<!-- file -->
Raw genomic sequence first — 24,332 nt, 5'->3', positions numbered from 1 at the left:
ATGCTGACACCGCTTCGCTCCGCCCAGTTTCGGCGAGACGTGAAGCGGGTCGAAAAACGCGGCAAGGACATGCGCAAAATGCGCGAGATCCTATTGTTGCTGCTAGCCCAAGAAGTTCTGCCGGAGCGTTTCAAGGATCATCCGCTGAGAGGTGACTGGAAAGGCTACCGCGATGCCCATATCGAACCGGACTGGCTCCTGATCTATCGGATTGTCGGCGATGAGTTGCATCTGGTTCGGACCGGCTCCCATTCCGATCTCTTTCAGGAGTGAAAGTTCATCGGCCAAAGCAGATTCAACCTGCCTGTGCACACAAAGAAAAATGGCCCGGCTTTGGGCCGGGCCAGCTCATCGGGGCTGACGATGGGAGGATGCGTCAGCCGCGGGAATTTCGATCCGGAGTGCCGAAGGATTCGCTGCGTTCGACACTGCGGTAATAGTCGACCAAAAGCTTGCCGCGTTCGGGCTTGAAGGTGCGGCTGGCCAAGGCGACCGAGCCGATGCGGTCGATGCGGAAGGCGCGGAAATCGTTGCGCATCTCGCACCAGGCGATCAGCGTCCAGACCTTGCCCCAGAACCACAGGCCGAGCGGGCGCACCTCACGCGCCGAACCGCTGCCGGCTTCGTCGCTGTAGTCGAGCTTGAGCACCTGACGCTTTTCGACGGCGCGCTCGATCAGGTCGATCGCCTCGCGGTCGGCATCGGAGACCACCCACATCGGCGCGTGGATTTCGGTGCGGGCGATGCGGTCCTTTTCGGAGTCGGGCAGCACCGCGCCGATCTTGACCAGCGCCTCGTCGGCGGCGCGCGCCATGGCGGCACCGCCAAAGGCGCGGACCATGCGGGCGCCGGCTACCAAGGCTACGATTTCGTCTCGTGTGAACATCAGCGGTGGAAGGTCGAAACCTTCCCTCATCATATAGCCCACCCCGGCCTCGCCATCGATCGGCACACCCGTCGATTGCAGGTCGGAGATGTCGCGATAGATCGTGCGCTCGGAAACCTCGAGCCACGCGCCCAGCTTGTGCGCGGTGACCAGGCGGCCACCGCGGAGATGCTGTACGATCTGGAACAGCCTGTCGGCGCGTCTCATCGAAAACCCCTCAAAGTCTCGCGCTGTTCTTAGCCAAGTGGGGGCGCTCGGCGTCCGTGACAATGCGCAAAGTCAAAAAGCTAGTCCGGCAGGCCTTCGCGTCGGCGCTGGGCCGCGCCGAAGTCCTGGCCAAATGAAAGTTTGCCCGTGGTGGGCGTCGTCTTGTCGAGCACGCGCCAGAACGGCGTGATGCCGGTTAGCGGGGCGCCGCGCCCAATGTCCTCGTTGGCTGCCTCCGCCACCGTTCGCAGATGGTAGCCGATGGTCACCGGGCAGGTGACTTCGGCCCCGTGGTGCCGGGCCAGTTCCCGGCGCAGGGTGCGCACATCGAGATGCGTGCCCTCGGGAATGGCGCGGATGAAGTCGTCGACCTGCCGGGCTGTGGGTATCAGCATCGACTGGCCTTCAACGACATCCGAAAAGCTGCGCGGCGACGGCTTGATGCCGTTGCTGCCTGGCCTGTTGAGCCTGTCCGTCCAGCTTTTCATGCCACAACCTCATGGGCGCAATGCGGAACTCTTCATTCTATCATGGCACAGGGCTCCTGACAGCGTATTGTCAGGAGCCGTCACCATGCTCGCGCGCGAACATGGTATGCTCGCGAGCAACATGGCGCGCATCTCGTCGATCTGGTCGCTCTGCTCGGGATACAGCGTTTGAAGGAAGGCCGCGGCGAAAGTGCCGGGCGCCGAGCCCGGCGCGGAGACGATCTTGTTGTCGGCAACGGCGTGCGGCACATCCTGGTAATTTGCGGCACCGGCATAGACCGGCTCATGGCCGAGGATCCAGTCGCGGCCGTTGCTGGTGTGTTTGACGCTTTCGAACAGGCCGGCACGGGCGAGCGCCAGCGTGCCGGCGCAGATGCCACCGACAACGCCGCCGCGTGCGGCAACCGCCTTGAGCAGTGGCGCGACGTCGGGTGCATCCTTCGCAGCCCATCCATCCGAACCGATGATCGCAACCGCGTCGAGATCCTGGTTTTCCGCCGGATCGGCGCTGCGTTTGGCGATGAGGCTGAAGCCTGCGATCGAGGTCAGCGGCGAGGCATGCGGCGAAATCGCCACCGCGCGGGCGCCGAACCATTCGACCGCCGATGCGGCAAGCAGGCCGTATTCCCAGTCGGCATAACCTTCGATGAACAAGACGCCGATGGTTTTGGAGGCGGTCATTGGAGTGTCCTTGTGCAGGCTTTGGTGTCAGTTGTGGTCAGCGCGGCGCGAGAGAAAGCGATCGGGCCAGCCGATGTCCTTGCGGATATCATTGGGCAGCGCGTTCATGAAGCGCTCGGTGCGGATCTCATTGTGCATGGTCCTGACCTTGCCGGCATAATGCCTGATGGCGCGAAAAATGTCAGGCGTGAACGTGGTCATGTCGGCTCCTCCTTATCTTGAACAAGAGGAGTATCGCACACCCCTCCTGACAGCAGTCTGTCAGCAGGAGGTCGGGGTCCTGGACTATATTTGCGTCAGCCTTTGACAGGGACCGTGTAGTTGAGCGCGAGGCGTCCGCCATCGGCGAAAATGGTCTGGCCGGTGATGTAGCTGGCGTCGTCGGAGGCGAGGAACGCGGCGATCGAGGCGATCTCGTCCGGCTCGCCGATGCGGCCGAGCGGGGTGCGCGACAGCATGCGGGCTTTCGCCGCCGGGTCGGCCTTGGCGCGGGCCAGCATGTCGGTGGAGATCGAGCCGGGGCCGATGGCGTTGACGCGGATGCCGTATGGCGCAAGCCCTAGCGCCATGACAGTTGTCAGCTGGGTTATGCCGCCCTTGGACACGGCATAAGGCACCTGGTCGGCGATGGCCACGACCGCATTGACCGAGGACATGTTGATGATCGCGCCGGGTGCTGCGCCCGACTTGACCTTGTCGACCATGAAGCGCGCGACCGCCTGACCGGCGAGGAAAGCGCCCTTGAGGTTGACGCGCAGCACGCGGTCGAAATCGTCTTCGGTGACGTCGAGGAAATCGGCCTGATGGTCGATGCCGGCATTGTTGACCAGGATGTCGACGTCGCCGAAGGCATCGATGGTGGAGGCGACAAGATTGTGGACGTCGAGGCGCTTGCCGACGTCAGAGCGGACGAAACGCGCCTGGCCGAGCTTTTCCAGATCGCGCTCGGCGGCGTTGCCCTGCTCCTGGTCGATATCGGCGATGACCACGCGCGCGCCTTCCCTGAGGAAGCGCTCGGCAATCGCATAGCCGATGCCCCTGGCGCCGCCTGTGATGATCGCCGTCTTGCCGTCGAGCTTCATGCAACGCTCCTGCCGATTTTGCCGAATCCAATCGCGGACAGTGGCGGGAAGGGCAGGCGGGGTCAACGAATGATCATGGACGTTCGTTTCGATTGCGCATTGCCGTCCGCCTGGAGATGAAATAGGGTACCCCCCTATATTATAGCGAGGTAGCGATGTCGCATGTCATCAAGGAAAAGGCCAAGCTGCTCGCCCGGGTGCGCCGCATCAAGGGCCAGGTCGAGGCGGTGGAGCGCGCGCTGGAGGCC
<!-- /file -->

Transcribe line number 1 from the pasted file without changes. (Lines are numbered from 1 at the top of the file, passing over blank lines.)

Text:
Raw genomic sequence first — 24,332 nt, 5'->3', positions numbered from 1 at the left: